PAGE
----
Zora Neale Hurston and the WPA in Florida
Documents and Audio
"Turpentine Camp – Cross City"
From: Stetson Kennedy Florida Folklife Collection, 1935-1991 (Series 1585)
Zora Neale Hurston came to work for the Work Projects Administration (WPA) in Florida in May of 1938 as a junior interviewer with the Federal Writers’ Project. At the time, Hurston was the only widely published author on the Florida payroll. She had already published Jonah’s Gourd Vine, Mules and Men and Their Eyes Were Watching God.
In 1939, Hurston went to Cross City in Dixie County, Florida, to interview workers of the Aycock and Lindsay turpentine camp. Turpentine camps were isolated and known for their terrible working conditions and abuses. It was unusual for a writer to be allowed in to gather information.
Hurston's essay, entitled "Turpentine," is one of the few firsthand accounts written about the lives of the turpentine workers. It traces her travels through the pine forests with an African-American “woods rider” named John McFarlin. Hurston's work on Florida’s turpentine camps is still considered authoritative.
Essay by Zora Neale Hurston
Well, I put on my shoes and I started. Going up some roads and down some others to see what Negroes do for a living. Going down one road I smelt hot rosin and looked and saw a “gum patch.” That’s a turpentine still to the outsider, but gum [patch] to those who work them.
It was not long before I was up [in] the foreman’s face talking and asking to be talked-to. He was a sort of pencil-shaped brown-stained man in his forties and his name was John McFarlin. He got to telling and I got to listening until the first thing I knew I was spending the night at his house so I could “Ride the Wood” with him next morning and see for myself instead of asking him so many questions. So that left me free to ask about songs go [sic] the turpentine woods.
“No, Ma’am. they don’t make up many songs. The boys used to be pretty ad [sic] about making up songs but they don’t do that now.”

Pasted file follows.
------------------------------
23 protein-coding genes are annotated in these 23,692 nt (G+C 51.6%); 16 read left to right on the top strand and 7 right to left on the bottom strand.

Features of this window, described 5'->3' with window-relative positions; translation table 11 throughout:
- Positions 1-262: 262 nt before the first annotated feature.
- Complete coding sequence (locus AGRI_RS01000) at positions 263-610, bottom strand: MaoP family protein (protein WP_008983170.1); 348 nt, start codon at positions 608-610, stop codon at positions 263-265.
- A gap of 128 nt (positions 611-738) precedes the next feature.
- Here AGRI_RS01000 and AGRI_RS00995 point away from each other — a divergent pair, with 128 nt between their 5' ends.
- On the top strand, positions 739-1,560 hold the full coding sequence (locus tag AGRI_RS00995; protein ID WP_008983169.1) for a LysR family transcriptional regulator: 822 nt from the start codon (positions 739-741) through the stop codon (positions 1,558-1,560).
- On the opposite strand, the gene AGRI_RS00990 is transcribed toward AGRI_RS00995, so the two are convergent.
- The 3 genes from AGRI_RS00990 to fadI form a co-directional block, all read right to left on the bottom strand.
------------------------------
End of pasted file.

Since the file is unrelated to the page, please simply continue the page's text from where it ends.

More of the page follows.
“If you don’t make up songs while you are working, don’t you all make some up round the jook?”
“[No Ma'am], its like I told you. Taint like saw-mills and such like that. Turpentine woods is kind of lonesome.”
Foreman McFarlin had me up before five o’ clock next morning. He had to wake up his camp and he always started out about 5:30 so that he had every man on the job by 6.
Every man took his tools, went to his task-whatever he was doing when he knocked off at 5:30 the afternoon before, he got right on it in the morning. The foreman had 18 men under him and he saw everyone in his place.
He had 5 chippers, 7 pullers and 5 dippers and a wood-chopper. All the men off to work, John McFarlin straddled his horse, got one for me and we began riding the wood. Talking about knowing his business! The foreman can ride a “drift” and with a glance tell if every “face” on every tree has been chipped.
First he rode a drift of virgin boxes. That is when a tree is first worked, it is a virgin box for three years. That is the finest rosin. The five men were chipping away. The chipper is the man who makes those little slanting cuts on pine trees so that the gum exudes, and drains down into the box. He has a very sharp cutting tool that heavily weighted in the handle and cunningly balanced so that he chips at a stroke. The company pays a cent a tree. We stopped and watched Lester Keller chip because he is hard to beat anywhere in the world. He often chips 700 or more trees a week.
A puller is a specialized chipper. He chips the trees when they have been worked too high for the chipper. He does this with a chipping axe with a long handle [known] as a puller. The foreman explained that the tree are chipped three years and pulled three years then it is abandoned. Leroy Heath is the champ puller.
He inspected a drift that was being dipped. The men who dip take the cup off the tree, scrape out the gum with the
dipping iron and put it back in place and pass on to the next face. The dippers are paid $.85 a barrel for gum and 10 barrels a week is good dipping. Dan Walker is the champ. He can dip two barrels a day.
The wood-chopper cuts wood for the still. Wood is used to fire the furnace instead of coal because the company owns millions of cords of wood for burning in trees that have been worked out.
McFarlin explained that [there] is no chipping and dipping from November to March. In November they stop working the trees, scrape the faces, [hoe] and rake around the trees as a caution against fire.
The foreman gets $12.50 a week, the foreman’s house, all the firewood he wants and all the gardening space he wants. He said shyly that he would raise in wages, but feels that he will not get it. He wants to know if the Government is sending people around to make folk pay better wages. He hopes so.
Visit to Aycock & Lindsey
Cross City, Florida
CROSS CITY: TURPENTINE CAMP